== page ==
The Yearly Reader

Leaders and Honors, 1957

Our list of baseball’s top 10 hitters and pitchers in both the American League and National League for the 1957 baseball season, as well as the awards and honors given to the game’s top achievers of the year.

The National League’s Top 10 Hitters, 1957

Bold type in brick red indicates league leader.

1. Willie Mays, New York

Key Numbers: .333 average, 112 runs, 195 hits, 26 home runs, 20 triples, 35 home runs, 97 RBIs, 75 walks, 38 stolen bases, 19 caught stealing, .626 slugging percentage.

Mays helped make the Giants’ New York coda a memorable one as he was the third National Leaguer to total 20 doubles, triples and home runs each.

2. Hank Aaron, Milwaukee

Key Numbers: .322 average, 118 runs, 198 hits, 27 doubles, 6 triples, 44 home runs, 132 RBIs.

In winning the NL MVP, Aaron helped give the Braves their only instance of the team fielding both MVP and Cy Young Award (Warren Spahn) recipients.

3. Stan Musial, St. Louis

Key Numbers: 134 games, .351 average, 82 runs, 176 hits, 38 doubles, 29 home runs, 102 RBIs, 67 walks, 19 intentional walks, .422 on-base percentage, .612 slugging percentage.

A wonderful year for Stan the Man; he captured his seventh (and last) batting crown, knocked out his 3,000th hit and drove in 100 runs for the 10th (and last) time—all at the tender age of 36.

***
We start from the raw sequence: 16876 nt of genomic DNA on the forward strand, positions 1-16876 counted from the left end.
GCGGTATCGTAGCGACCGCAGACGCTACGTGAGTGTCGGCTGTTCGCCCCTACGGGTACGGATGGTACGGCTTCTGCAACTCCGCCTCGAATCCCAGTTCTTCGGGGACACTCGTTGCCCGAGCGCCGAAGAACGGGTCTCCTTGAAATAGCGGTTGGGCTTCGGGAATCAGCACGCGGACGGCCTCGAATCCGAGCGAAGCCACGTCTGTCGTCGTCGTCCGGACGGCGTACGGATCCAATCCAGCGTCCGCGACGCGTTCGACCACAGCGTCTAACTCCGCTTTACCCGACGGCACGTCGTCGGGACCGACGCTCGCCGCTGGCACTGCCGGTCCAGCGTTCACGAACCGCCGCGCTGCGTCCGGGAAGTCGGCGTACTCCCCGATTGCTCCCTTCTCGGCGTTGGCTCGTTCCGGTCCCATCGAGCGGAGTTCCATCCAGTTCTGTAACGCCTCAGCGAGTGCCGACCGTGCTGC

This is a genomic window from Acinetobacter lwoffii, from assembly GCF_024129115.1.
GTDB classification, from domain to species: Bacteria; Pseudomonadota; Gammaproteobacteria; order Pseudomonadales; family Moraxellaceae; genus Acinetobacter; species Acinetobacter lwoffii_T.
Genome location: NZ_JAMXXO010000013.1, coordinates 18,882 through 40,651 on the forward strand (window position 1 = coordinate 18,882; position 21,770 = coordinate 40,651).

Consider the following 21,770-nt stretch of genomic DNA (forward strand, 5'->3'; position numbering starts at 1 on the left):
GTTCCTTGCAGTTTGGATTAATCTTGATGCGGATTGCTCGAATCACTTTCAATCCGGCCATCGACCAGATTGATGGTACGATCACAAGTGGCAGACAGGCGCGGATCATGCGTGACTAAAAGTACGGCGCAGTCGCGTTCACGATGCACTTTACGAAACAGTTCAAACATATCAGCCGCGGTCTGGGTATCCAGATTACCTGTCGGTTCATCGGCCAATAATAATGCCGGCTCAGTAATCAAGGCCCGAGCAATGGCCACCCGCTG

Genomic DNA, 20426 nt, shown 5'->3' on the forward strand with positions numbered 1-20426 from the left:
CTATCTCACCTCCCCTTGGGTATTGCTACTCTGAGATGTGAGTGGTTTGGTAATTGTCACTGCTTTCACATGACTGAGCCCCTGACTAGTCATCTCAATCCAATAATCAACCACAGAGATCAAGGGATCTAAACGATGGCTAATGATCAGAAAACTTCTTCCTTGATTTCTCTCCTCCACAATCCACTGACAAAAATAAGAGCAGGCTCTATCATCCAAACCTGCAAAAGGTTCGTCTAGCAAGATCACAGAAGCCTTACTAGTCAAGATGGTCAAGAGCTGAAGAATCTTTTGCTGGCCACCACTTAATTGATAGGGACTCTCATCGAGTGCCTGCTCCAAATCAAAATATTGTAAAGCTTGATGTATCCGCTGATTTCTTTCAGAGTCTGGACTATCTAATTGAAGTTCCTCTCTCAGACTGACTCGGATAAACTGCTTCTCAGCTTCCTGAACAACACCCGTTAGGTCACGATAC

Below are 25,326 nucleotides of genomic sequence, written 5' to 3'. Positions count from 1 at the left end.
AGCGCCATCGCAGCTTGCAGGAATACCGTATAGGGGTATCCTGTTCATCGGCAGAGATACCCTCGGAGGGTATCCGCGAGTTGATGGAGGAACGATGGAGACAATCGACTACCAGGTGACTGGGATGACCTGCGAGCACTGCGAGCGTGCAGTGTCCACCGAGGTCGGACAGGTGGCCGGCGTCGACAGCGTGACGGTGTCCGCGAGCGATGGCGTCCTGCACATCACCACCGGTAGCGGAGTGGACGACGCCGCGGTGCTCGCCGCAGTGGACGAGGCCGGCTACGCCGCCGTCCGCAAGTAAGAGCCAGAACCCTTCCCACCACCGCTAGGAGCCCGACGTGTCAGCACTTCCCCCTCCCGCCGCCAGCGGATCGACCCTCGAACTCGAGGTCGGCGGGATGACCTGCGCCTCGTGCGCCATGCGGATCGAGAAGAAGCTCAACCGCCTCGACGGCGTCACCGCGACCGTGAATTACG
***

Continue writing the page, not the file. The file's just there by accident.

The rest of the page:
4. Ernie Banks, Chicago

Key Numbers: 156 games, .285 average, 113 runs, 169 hits, 34 doubles, 6 triples, 43 home runs, 102 RBIs, 70 walks.

Let’s play two every day; Banks began the happy stage of his Hall-of-Fame career, hitting 40-plus homers for the first of four straight years.

5. Eddie Mathews, Milwaukee

Key Numbers: .292 average, 109 runs, 167 hits, 28 doubles, 9 triples, 32 home runs, 94 RBIs, 90 walks.

The slugger hit most of his home runs (19) away from County Stadium—but then again, so did the Braves, who launched a then-record 124 on the road.

6. Gil Hodges, Brooklyn

Key Numbers: .299 average, 94 runs, 173 hits, 28 doubles, 7 triples, 27 home runs, 98 RBIs.

Brooklyn would miss Hodges—and vice versa, as he finished a 10-year run based at Ebbets Field averaging 30 homers and 104 RBIs per season. The fade would begin for the 34-year old the following year in Los Angeles.

7. Frank Robinson, Cincinnati

Key Numbers: .322 average, 97 runs, 197 hits, 29 doubles, 5 triples, 29 home runs, 75 RBIs, 12 hit-by-pitches, 10 stolen bases.

In a relatively muted but still highly productive encore to his 1956 rookie campaign, Robinson was one of the few Reds who deserved All-Star recognition from overzealous Cincinnati voters who stuffed the ballots.

8. Duke Snider, Brooklyn

Key Numbers: 139 games, .274 average, 91 runs, 25 doubles, 7 triples, 40 home runs, 92 RBIs, 77 walks, 104 strikeouts.